Jim Leach, Chairman, National Endowment for the Humanities
For those inclined to consider the humanities a low priority in a time of imperfectly disciplined budgets, let me conclude by noting that sometimes it is instructive to consider the “what ifs” in the life of a nation.
What if there had been no Vietnam War, no intervention in Iraq, no maintenance of troops in Saudi Arabia in the wake of the first Gulf War, the presence of which was the cause celebre of the al-Qaeda plotters who struck the Pentagon and World Trade Center on September 11, 2001? Would America today have a stronger economy, more respected stature in the world?
Would there be more security at home and less anti-American hostility around the globe?
We, of course, have no choice except to plug ahead with policy options constrained by contemporary events. But of the many lessons emerging from this decade of strife, one surely is that cultural considerations matter, that humanities research and outreach programs and, most significantly, curricula in colleges and universities, are compelling social investments.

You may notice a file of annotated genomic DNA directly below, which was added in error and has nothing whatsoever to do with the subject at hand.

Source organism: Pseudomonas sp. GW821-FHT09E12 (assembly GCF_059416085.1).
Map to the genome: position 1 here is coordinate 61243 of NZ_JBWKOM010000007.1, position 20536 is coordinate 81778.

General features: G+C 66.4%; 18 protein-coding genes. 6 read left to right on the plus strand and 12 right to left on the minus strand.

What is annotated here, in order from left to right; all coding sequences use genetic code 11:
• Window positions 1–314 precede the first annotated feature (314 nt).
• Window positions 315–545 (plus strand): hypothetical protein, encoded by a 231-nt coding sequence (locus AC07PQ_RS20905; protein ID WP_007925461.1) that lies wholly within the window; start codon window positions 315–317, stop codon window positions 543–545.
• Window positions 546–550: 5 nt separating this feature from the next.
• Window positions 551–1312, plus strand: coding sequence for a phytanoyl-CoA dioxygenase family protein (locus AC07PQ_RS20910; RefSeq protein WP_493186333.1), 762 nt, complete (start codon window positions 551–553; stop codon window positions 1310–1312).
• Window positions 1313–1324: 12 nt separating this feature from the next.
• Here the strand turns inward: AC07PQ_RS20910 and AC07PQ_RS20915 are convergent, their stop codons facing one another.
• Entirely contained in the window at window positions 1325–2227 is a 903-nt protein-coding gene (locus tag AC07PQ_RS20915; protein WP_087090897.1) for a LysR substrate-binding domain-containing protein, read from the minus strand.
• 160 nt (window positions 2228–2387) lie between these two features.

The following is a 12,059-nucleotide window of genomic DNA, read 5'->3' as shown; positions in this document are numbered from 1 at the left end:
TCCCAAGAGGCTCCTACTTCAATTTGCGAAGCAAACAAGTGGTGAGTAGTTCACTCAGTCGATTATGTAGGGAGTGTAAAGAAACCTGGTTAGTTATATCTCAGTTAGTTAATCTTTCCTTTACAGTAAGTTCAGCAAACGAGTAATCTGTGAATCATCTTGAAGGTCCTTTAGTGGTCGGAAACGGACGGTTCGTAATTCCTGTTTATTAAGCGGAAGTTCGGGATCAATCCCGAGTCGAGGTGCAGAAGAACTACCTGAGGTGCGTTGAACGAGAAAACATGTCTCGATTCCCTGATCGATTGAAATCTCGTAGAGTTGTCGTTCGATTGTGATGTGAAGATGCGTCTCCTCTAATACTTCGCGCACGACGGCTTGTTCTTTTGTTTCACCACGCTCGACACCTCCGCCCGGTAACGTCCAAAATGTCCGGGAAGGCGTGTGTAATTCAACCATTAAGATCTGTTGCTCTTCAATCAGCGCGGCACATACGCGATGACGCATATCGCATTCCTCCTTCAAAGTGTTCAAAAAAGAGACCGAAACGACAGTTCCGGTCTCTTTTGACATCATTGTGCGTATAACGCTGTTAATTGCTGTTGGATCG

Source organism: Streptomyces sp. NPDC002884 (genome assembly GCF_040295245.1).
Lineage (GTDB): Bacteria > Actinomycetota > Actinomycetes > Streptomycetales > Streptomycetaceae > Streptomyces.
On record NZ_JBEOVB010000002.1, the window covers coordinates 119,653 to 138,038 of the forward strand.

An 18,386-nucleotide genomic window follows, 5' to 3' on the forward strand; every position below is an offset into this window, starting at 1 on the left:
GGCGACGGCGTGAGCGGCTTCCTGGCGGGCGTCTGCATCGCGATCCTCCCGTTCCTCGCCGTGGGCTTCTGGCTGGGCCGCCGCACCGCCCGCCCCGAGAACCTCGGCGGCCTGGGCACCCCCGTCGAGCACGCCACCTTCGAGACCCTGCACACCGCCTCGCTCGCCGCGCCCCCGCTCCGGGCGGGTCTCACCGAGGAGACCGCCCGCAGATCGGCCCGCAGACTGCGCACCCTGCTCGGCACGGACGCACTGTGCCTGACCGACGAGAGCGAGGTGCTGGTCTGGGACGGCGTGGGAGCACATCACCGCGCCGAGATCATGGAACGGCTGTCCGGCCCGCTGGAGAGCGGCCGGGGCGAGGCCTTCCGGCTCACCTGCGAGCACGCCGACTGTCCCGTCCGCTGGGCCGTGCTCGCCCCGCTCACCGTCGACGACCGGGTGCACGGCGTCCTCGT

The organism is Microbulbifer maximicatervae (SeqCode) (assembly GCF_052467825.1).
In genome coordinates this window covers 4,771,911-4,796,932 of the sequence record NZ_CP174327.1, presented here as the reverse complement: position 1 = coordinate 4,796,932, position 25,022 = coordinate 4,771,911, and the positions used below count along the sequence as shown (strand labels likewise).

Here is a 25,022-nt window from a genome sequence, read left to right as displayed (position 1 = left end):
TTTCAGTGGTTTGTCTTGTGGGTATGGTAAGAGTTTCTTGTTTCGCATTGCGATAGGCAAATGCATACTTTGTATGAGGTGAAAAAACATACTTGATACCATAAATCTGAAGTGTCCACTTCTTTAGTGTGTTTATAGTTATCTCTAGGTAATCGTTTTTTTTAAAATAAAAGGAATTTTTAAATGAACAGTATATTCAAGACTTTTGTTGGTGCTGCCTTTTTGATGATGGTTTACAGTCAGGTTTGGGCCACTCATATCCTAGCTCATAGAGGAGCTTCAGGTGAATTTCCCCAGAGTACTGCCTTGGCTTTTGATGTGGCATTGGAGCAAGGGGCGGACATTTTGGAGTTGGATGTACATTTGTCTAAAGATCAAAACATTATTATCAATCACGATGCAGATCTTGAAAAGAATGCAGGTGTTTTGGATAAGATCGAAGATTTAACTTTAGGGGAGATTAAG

Which brings me to the final "what if." What if society allows humanities studies to fade in significance?
Absent attention to humanities disciplines, is it not likely that America's capacity to lead the world and manage our own institutions of governance and commerce will diminish?
To fail to study history and ponder deeply what it means to be human, to refuse to contemplate the human condition revealed so resplendently in great literature, and to decline to think through the sources of our religious differences and the ethical and philosophical quandaries of the day is to impoverish our potential for making good decisions. Inevitably, we would magnify the misjudgments of our contemporaries and cut ourselves off from the wisdom of others in the near and ancient past.
We discount the role, indeed the power, of the humanities at great cost and greater risk.